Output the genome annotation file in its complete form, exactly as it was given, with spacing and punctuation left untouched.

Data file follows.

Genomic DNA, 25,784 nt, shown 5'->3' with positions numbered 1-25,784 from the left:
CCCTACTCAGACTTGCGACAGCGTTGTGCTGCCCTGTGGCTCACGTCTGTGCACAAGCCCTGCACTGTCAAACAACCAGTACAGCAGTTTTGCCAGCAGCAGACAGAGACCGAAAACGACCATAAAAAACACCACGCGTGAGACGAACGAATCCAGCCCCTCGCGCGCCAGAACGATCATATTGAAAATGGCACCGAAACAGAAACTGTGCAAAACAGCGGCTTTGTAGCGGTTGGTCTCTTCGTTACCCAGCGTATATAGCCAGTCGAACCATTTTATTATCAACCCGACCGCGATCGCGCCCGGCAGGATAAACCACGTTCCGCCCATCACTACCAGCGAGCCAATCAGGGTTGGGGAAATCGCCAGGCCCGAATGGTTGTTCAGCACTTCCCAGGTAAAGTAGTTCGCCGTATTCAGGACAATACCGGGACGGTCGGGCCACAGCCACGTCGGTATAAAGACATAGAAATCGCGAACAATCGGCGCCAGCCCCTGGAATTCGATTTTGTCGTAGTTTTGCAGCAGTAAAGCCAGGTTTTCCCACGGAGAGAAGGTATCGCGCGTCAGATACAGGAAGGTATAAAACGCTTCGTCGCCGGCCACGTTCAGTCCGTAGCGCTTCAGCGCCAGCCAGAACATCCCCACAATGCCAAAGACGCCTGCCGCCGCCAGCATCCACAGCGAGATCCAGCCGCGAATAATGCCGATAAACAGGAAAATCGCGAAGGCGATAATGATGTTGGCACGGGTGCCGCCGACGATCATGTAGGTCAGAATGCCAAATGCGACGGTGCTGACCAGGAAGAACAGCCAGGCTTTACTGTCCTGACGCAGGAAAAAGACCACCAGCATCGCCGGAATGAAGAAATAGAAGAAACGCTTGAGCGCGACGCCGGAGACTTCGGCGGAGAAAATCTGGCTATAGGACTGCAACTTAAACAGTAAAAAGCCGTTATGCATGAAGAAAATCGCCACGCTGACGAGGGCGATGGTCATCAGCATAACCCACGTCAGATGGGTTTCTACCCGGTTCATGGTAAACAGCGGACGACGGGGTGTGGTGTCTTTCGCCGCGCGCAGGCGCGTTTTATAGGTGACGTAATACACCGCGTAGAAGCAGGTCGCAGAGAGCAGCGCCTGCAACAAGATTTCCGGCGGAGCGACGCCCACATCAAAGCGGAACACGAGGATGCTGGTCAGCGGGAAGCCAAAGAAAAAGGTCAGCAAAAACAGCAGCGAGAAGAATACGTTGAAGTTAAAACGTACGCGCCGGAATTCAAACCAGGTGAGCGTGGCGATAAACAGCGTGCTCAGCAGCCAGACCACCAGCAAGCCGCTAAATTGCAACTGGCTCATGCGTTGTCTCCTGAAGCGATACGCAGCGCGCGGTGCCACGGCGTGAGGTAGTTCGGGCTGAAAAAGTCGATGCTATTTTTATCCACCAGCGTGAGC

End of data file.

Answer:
Genomic DNA, 25,784 nt, shown 5'->3' with positions numbered 1-25,784 from the left:
CCCTACTCAGACTTGCGACAGCGTTGTGCTGCCCTGTGGCTCACGTCTGTGCACAAGCCCTGCACTGTCAAACAACCAGTACAGCAGTTTTGCCAGCAGCAGACAGAGACCGAAAACGACCATAAAAAACACCACGCGTGAGACGAACGAATCCAGCCCCTCGCGCGCCAGAACGATCATATTGAAAATGGCACCGAAACAGAAACTGTGCAAAACAGCGGCTTTGTAGCGGTTGGTCTCTTCGTTACCCAGCGTATATAGCCAGTCGAACCATTTTATTATCAACCCGACCGCGATCGCGCCCGGCAGGATAAACCACGTTCCGCCCATCACTACCAGCGAGCCAATCAGGGTTGGGGAAATCGCCAGGCCCGAATGGTTGTTCAGCACTTCCCAGGTAAAGTAGTTCGCCGTATTCAGGACAATACCGGGACGGTCGGGCCACAGCCACGTCGGTATAAAGACATAGAAATCGCGAACAATCGGCGCCAGCCCCTGGAATTCGATTTTGTCGTAGTTTTGCAGCAGTAAAGCCAGGTTTTCCCACGGAGAGAAGGTATCGCGCGTCAGATACAGGAAGGTATAAAACGCTTCGTCGCCGGCCACGTTCAGTCCGTAGCGCTTCAGCGCCAGCCAGAACATCCCCACAATGCCAAAGACGCCTGCCGCCGCCAGCATCCACAGCGAGATCCAGCCGCGAATAATGCCGATAAACAGGAAAATCGCGAAGGCGATAATGATGTTGGCACGGGTGCCGCCGACGATCATGTAGGTCAGAATGCCAAATGCGACGGTGCTGACCAGGAAGAACAGCCAGGCTTTACTGTCCTGACGCAGGAAAAAGACCACCAGCATCGCCGGAATGAAGAAATAGAAGAAACGCTTGAGCGCGACGCCGGAGACTTCGGCGGAGAAAATCTGGCTATAGGACTGCAACTTAAACAGTAAAAAGCCGTTATGCATGAAGAAAATCGCCACGCTGACGAGGGCGATGGTCATCAGCATAACCCACGTCAGATGGGTTTCTACCCGGTTCATGGTAAACAGCGGACGACGGGGTGTGGTGTCTTTCGCCGCGCGCAGGCGCGTTTTATAGGTGACGTAATACACCGCGTAGAAGCAGGTCGCAGAGAGCAGCGCCTGCAACAAGATTTCCGGCGGAGCGACGCCCACATCAAAGCGGAACACGAGGATGCTGGTCAGCGGGAAGCCAAAGAAAAAGGTCAGCAAAAACAGCAGCGAGAAGAATACGTTGAAGTTAAAACGTACGCGCCGGAATTCAAACCAGGTGAGCGTGGCGATAAACAGCGTGCTCAGCAGCCAGACCACCAGCAAGCCGCTAAATTGCAACTGGCTCATGCGTTGTCTCCTGAAGCGATACGCAGCGCGCGGTGCCACGGCGTGAGGTAGTTCGGGCTGAAAAAGTCGATGCTATTTTTATCCACCAGCGTGAGC